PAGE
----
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Between hope and despair: Refugees cross into Macedonia

Hundreds of refugees have passed through the Macedonian border from Greece unhindered after two days of clashes in which police used stun grenades in a failed bid to prevent them from crossing.

Police and security remained at the border on Sunday, checking the refugees belongings and bags as they allowed them to pass through.

About 39,000 people, mostly Syrian refugees, have been registered as passing through Macedonia in the past month, twice as many as the month before. Source: Aljazeera.

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Tearing down Ukraine’s communist past

John Wendle 

The work crew gathered on the pavement, smoking cigarettes and chatting. They were happy to wait and ill at ease with the task at hand.

They had been ordered to take down yet another Soviet memorial in central Kiev as part of Ukraine’s drive to free public spaces across the country of communist relics and change their cultural narrative with a package of laws.

With swift blows of a hammer and chisel, the heavy engraved plaque dedicated to a heroic World War II fighter in the Red Army came down. The street will now be renamed after a famous Ukrainian monk.

Read more: Tearing down Ukraine’s communist past

People & Power investigates South Korea’s disturbing rise in suicides, particularly among the elderly.

Loneliness, poverty, chronic illness, losing one’s job, the death of a loved one or the breakdown of a marriage - there are many reasons why people fall prey to heartbreak and despair, but most of us, thankfully, will find a route out of that unhappiness or at least develop ways of dealing with it.

Even for those who cannot, whose sadness turns into the ‘black dog’ of overwhelming clinical depression, the right help can still make a crucial difference to being able to cope - be it medical care, the understanding of therapists or the love and support of family and friends. Eventually some sort of recovery takes place, some balance and perspective is restored.

Yet for some the experience of depression can be so profound that none of this works, that all remedies and assistance seem valueless and there appears to be only one way out - to end it all and takes one’s own life. Such a step is, of course, a mark of absolute and final desperation, a tragic, wasteful act that can often be cruelly devastating for the people left behind. But people still do it, many thousands around the world every year; lost souls whose mental health has been damaged and stretched beyond breaking point.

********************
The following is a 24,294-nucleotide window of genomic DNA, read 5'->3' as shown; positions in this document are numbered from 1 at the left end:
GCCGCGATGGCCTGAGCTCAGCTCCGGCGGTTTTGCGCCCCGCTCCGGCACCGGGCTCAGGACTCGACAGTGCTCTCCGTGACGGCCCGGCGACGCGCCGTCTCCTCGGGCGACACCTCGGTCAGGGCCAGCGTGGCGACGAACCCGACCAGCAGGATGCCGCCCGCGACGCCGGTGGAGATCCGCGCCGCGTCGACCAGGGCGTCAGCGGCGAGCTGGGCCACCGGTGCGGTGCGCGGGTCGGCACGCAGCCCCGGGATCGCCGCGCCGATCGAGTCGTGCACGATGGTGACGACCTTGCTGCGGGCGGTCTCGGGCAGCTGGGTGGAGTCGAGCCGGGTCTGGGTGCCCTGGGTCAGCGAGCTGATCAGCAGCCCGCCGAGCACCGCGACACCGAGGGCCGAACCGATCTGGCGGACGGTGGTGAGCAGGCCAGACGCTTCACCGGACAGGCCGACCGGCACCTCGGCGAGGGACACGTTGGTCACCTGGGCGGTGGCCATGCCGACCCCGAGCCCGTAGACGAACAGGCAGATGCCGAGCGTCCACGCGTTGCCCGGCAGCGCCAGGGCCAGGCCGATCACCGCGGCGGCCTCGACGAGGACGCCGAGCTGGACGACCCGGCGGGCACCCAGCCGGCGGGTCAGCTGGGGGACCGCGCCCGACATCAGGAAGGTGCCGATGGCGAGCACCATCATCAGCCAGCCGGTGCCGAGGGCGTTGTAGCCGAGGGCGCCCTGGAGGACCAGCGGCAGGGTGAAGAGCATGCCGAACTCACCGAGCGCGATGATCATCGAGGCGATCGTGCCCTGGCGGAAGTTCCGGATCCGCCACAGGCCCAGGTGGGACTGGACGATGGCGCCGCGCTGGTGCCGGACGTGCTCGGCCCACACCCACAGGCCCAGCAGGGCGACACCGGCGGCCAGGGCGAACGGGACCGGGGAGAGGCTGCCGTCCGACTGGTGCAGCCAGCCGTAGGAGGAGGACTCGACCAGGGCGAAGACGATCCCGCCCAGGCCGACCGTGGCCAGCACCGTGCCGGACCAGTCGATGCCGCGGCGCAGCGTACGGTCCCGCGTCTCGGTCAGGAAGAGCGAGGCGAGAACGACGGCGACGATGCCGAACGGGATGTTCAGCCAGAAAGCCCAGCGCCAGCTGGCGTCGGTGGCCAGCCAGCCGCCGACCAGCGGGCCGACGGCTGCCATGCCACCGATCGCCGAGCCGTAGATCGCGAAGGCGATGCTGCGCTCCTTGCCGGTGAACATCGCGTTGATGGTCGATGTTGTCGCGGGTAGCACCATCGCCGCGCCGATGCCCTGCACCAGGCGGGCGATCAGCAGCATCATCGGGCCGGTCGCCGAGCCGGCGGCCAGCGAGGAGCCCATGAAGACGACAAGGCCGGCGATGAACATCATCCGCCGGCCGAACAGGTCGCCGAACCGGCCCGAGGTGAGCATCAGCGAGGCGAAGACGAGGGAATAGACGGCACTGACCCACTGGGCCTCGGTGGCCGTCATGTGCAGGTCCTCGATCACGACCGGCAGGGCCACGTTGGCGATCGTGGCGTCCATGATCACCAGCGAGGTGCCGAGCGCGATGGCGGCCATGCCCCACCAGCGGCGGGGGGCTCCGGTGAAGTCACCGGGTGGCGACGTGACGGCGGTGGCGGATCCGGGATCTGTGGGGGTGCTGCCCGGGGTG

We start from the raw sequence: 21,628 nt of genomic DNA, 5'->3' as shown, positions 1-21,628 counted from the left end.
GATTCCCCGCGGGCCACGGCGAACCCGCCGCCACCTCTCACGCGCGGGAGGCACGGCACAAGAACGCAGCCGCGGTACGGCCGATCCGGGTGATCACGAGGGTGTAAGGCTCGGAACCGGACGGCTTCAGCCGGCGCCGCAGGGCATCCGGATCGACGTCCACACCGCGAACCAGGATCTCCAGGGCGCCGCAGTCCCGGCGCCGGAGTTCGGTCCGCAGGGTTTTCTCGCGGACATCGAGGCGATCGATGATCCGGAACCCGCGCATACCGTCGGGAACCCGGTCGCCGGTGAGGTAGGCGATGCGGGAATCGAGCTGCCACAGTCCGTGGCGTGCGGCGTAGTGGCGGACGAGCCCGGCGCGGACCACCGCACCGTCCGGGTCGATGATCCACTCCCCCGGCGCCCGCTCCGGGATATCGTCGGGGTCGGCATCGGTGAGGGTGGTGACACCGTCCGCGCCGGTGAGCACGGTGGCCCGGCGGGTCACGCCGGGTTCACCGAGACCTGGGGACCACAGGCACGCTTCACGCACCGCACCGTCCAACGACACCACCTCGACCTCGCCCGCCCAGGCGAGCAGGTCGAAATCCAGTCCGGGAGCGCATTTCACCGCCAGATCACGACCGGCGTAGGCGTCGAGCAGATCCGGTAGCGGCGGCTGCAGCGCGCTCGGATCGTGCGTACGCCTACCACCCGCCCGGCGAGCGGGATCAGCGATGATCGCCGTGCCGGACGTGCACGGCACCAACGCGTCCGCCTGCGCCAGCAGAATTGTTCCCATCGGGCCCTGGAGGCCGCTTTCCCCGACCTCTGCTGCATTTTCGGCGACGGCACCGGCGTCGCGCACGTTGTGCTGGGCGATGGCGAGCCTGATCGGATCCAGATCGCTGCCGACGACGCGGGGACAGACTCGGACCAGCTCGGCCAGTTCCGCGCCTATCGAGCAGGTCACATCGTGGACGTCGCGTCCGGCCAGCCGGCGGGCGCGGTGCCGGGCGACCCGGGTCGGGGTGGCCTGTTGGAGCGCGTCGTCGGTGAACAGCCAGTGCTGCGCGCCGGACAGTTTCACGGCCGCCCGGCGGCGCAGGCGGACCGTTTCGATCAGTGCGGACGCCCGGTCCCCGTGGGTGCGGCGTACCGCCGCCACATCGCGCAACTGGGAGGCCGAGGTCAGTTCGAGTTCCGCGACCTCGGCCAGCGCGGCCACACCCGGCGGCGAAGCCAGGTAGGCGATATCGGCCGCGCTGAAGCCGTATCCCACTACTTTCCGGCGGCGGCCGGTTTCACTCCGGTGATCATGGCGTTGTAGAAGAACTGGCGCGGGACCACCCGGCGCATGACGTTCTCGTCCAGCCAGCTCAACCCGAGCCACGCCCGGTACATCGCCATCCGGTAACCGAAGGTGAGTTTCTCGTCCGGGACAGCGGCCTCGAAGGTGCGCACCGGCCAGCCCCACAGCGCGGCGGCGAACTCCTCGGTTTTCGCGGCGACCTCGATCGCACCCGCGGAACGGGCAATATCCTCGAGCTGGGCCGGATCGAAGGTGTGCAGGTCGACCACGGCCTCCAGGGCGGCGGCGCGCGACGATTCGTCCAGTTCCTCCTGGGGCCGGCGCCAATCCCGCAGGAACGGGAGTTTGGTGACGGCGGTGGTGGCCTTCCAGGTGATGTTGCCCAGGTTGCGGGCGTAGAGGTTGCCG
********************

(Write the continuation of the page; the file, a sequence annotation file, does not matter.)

Curiously though, some societies and cultures seem more prone to suicide than others. Take South Korea, for example, where suicide has become the fourth most common cause of death, with up to 40 of its citzens taking their own lives every day. For the last eight years it has had the highest suicide rates in the industrialised world (and the second highest in the whole world behind Guyana) and it is now, astonishingly the number one cause of death for its citizens between the ages of 10 and 30. 

Read more: People & Power investigates South Korea’s disturbing rise in suicides, particularly among the...

Gaza: A life under occupation

In July 2005, Israeli Prime Minister Ariel Sharon declared that Israel would withdraw from the occupied Gaza Strip.

 Israeli settlers living in settler-colonies in the Gaza Strip would also be forcibly removed by August 15, 2005.

 Ten years later, Israel, with Egypt’s aid, effectively maintains an occupation of the Gaza Strip, through an absolute land siege and naval blockade.

This means that despite Israel’s withdrawal 10 years ago, the Gaza Strip has remained occupied since 1948, when Egypt took administrative control over the territory following the Zionist expansion across Palestine and the founding of Israel.

 Decades later, Palestinians have yet to fully realise their nationalist aspirations.

Read more: Gaza: A life under occupation

Meet the volunteers saving the migrants Europe ignores

The distress call comes at 10:30 a.m. Ragino Fagner, a tough looking medic tattooed from shoulder to ankle, rings the ship’s bell. The ragtag crew gathers in the mess. A few nautical miles away, but out of viewing distance, are more than 100 people crowded onto a rickety rubber raft, desperate for help. They are migrants on the perilous journey from lawless Libya toward the Italian coast. Once in international waters and beyond the reach of Libyan authorities, they call for help with the satellite phone provided by their smuggler. The ship, a 98-year-old former houseboat called Sea-Watch, picks up speed and pushes toward the position the migrants radioed.

In recent years, unprecedented numbers of refugees and migrants, fleeing conflict, persecution and economic turmoil, have crossed the Mediterranean for Europe. In 2013, according to the United Nations High Commissioner for Refugees, 60,000 people arrived in Europe by sea. In 2014, that figure more than tripled to 219,000. And the numbers continue to rise: From January to June, 137,000 migrants made the journey, an 83 percent increase compared with the same time last year. Most are Syrians, Eritreans and Afghans; roughly half departed from Libya, the other half from Turkey.

In October 2013, after at least 360 migrants died when their boat sank off the Italian island of Lampedusa, Italy launched an extensive search-and-rescue operation known as Mare Nostrum. But after saving an estimated 150,000 people in less than 13 months, the government halted the program, citing overwhelming need and a lack of financial support from other European Union members. The program that succeeded Mare Nostrum, known as Operation Triton and run by Frontex, the border agency of the EU, had a vastly different mandate. It was tasked not with saving migrants, but securing Europe’s borders.

Read more: Meet the volunteers saving the migrants Europe ignores